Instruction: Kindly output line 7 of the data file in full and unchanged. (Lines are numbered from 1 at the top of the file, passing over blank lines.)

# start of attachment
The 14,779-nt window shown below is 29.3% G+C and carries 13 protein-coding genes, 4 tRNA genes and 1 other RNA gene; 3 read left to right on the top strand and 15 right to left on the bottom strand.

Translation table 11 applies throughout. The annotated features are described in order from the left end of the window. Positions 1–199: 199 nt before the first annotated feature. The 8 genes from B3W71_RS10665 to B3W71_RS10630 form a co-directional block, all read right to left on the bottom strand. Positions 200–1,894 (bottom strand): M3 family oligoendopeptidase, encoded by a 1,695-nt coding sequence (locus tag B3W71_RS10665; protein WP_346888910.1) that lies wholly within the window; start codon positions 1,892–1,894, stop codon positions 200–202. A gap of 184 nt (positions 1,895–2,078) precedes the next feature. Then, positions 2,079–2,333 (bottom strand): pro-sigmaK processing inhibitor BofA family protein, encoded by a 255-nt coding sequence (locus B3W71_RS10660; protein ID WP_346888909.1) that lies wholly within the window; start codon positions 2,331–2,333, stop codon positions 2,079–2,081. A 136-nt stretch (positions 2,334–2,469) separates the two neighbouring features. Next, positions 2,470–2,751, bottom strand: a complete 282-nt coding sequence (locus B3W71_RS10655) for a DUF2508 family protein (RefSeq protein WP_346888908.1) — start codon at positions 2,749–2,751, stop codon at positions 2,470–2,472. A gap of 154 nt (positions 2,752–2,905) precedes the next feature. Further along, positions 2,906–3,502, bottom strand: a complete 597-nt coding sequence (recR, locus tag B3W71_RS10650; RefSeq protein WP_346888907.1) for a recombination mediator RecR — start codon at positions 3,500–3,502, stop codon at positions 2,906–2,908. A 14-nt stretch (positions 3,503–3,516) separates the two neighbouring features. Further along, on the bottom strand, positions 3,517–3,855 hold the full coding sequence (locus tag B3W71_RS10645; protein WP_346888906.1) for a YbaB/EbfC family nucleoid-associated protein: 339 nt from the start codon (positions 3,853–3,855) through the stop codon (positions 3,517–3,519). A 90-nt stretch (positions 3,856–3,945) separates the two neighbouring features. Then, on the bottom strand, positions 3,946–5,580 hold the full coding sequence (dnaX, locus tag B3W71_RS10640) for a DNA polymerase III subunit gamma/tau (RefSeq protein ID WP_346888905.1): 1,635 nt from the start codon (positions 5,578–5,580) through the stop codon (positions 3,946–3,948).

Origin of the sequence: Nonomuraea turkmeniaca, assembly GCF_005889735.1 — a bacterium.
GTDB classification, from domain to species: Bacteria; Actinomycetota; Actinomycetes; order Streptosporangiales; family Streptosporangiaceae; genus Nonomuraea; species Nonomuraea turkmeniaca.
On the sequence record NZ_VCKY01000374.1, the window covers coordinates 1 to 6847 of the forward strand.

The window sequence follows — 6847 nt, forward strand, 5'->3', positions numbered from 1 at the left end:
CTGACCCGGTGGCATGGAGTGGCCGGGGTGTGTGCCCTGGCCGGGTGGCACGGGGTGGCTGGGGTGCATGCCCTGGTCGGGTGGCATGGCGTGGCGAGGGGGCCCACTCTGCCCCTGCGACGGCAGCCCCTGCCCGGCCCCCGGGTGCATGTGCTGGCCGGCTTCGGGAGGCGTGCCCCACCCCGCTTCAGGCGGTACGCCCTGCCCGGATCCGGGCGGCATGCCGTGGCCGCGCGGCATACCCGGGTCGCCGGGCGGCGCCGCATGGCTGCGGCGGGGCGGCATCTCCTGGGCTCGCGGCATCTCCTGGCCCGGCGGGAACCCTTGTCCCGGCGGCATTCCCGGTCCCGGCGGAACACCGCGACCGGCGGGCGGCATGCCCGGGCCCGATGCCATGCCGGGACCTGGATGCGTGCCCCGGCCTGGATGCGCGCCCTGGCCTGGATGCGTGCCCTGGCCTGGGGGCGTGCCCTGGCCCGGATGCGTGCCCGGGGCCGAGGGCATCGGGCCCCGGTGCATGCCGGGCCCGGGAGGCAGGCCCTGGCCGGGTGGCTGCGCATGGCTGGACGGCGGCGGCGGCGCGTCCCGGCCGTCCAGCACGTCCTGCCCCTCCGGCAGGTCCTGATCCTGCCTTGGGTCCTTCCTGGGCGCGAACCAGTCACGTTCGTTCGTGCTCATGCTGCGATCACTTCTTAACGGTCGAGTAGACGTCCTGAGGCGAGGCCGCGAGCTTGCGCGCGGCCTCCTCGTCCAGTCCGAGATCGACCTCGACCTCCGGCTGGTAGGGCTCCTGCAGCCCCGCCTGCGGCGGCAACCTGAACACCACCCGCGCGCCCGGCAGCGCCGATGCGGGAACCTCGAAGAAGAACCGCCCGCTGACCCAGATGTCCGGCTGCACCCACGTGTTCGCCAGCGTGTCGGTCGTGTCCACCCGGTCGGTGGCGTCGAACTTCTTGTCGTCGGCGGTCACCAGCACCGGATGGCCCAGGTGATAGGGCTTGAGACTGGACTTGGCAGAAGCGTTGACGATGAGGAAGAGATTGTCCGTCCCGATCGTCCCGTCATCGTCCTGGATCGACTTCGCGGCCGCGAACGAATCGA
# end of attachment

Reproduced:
CTGACCCGGTGGCATGGAGTGGCCGGGGTGTGTGCCCTGGCCGGGTGGCACGGGGTGGCTGGGGTGCATGCCCTGGTCGGGTGGCATGGCGTGGCGAGGGGGCCCACTCTGCCCCTGCGACGGCAGCCCCTGCCCGGCCCCCGGGTGCATGTGCTGGCCGGCTTCGGGAGGCGTGCCCCACCCCGCTTCAGGCGGTACGCCCTGCCCGGATCCGGGCGGCATGCCGTGGCCGCGCGGCATACCCGGGTCGCCGGGCGGCGCCGCATGGCTGCGGCGGGGCGGCATCTCCTGGGCTCGCGGCATCTCCTGGCCCGGCGGGAACCCTTGTCCCGGCGGCATTCCCGGTCCCGGCGGAACACCGCGACCGGCGGGCGGCATGCCCGGGCCCGATGCCATGCCGGGACCTGGATGCGTGCCCCGGCCTGGATGCGCGCCCTGGCCTGGATGCGTGCCCTGGCCTGGGGGCGTGCCCTGGCCCGGATGCGTGCCCGGGGCCGAGGGCATCGGGCCCCGGTGCATGCCGGGCCCGGGAGGCAGGCCCTGGCCGGGTGGCTGCGCATGGCTGGACGGCGGCGGCGGCGCGTCCCGGCCGTCCAGCACGTCCTGCCCCTCCGGCAGGTCCTGATCCTGCCTTGGGTCCTTCCTGGGCGCGAACCAGTCACGTTCGTTCGTGCTCATGCTGCGATCACTTCTTAACGGTCGAGTAGACGTCCTGAGGCGAGGCCGCGAGCTTGCGCGCGGCCTCCTCGTCCAGTCCGAGATCGACCTCGACCTCCGGCTGGTAGGGCTCCTGCAGCCCCGCCTGCGGCGGCAACCTGAACACCACCCGCGCGCCCGGCAGCGCCGATGCGGGAACCTCGAAGAAGAACCGCCCGCTGACCCAGATGTCCGGCTGCACCCACGTGTTCGCCAGCGTGTCGGTCGTGTCCACCCGGTCGGTGGCGTCGAACTTCTTGTCGTCGGCGGTCACCAGCACCGGATGGCCCAGGTGATAGGGCTTGAGACTGGACTTGGCAGAAGCGTTGACGATGAGGAAGAGATTGTCCGTCCCGATCGTCCCGTCATCGTCCTGGATCGACTTCGCGGCCGCGAACGAATCGA